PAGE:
We found that higher level of SRAD14 is related to increasing PR of depression among females. Unfortunately, we could not find any similar results from other studies. However, previous findings have shown that females are more vulnerable to high temperature and heat waves compared to males [10]. Females have a higher core temperature after ovulation and lower capacity to sweat [38]. These features increase the body’s burden on the cardiovascular system. In addition, many of the men in our study worked as fishermen or in other trades that required them to work outdoors. The same is not true for females in the study sample who may have been more likely to stay indoors in periods of high solar radiation where they would not experience the beneficial effects of exposure to solar radiation.

To our knowledge, this is one of the few studies assessing solar radiation in relation to both psychological distress and depression. We had a relatively large sample size compared to prior similar studies [16, 39]. A larger sample size additionally allowed us to explore differences in associations by season, age, and sex. Instead of using solar radiation obtained from regular monitoring stations, we used a finer scale of solar radiation at 1 km x 1 km grid, which greatly improved the spatial resolution of exposure thereby reducing misclassification attributed to less-resolved estimates.

Several limitations should also be acknowledged. Firstly, this study is not a random or representative sample of the US Gulf region. However, we had a relatively large sample size and good spatial coverage across the region. In addition, this is a cross-sectional study. Even though we calculated solar radiation exposures for time periods prior to the assessment of mental status, the temporal link between the outcome and the exposure cannot be established, especially because the symptom period covered the prior two weeks. Moreover, exposure misclassification could still exist in this study because solar radiation exposures were obtained from modeling and were characterized at participants’ residences. This is unlikely to fully represent their true exposure given that behavior patterns and indoor activities are unaccounted for in this analysis (e.g., where they work and how much time they spend outside). However, this study represents an improvement over previous studies using limited monitoring sites. Our study used questionnaires rather than clinical assessments to characterize mental health outcomes. However, the PHQ-9 and K6 have been widely validated and used in many studies. For instance, validation studies of the K6 against clinical structured diagnosis reported an accuracy of 0.92 [20, 21]. and PHQ-9 score ≥10 yielded a sensitivity of 88% and a specificity of 88% for major depression [19].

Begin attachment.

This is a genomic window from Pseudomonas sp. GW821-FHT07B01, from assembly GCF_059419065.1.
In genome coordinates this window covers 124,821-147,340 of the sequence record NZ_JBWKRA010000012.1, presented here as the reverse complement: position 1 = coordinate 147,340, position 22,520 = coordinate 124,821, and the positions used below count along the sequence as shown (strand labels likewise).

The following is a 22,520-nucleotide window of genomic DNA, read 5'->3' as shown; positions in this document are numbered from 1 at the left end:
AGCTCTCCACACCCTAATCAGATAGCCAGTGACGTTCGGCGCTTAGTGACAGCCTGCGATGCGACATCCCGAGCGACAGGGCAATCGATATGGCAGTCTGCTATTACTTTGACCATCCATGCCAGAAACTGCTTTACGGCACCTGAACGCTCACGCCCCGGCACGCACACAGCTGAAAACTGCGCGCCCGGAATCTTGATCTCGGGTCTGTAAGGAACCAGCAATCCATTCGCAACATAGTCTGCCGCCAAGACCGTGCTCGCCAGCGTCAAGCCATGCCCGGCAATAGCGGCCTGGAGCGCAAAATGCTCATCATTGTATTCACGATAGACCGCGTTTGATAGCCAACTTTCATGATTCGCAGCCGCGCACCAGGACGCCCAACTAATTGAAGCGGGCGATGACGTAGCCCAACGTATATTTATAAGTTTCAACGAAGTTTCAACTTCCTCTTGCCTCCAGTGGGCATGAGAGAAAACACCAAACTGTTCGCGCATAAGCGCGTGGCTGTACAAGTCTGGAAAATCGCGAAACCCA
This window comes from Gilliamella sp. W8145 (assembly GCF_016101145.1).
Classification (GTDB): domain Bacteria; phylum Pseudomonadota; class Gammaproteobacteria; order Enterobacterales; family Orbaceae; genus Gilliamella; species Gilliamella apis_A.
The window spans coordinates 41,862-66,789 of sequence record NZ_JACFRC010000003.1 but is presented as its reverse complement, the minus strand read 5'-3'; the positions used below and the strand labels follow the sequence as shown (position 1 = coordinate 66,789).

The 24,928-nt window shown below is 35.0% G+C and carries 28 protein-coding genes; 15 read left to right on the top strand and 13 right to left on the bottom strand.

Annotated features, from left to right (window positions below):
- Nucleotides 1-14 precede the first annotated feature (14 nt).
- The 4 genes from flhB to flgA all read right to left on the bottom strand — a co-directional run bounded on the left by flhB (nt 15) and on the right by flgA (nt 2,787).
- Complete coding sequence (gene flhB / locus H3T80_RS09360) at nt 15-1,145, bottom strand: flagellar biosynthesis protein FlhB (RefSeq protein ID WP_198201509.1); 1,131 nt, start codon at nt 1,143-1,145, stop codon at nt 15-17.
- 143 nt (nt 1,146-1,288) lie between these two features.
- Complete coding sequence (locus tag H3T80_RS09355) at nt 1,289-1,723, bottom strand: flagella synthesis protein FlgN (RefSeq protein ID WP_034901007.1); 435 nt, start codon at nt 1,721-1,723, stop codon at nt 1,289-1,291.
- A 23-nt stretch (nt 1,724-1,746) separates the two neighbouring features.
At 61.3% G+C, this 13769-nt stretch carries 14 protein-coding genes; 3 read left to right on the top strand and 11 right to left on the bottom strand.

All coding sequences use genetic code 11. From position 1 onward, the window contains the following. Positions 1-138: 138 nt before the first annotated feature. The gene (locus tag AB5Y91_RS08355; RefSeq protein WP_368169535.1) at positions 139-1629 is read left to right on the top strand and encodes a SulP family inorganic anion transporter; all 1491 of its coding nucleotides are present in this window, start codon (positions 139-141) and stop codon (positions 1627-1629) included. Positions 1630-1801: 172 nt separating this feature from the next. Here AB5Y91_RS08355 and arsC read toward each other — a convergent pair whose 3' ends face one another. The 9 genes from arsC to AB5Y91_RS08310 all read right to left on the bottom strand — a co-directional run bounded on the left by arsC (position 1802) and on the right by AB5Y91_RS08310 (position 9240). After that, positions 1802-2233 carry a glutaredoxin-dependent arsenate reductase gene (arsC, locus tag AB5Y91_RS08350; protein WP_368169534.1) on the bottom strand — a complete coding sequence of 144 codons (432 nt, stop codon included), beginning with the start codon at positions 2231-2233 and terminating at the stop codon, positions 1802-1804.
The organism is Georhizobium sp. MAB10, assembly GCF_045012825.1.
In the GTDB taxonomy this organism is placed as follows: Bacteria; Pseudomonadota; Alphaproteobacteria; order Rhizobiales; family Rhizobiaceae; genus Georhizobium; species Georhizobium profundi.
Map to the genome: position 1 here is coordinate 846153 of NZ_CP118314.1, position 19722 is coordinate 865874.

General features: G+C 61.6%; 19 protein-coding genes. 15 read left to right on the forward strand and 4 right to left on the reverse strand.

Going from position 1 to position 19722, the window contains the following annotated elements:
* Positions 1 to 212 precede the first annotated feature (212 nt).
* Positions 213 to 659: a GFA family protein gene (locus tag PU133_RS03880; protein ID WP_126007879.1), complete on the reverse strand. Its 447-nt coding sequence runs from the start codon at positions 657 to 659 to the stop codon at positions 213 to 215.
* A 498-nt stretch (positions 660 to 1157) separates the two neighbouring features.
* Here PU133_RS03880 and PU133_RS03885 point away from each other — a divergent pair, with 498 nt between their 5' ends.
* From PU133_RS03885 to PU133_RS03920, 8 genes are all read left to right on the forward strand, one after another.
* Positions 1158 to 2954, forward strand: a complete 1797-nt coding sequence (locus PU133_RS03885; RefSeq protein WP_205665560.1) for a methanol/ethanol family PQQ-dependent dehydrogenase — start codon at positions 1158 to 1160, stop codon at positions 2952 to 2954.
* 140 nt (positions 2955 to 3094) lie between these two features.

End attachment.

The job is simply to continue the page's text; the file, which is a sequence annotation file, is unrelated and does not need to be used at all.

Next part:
In this study, we found that higher levels of SRAD7 were non-monotonically inversely associated with depression, and increasing levels of SRAD7, SRAD14 and SRAD30 were suggestively associated with decreasing frequency of distress. The effects of solar radiation on depression and distress varied by season and associations with distress were somewhat more apparent among men. Overall, our results support a potential beneficial effect of solar radiation that should be confirmed in studies with greater geographic variation and medically confirmed diagnoses.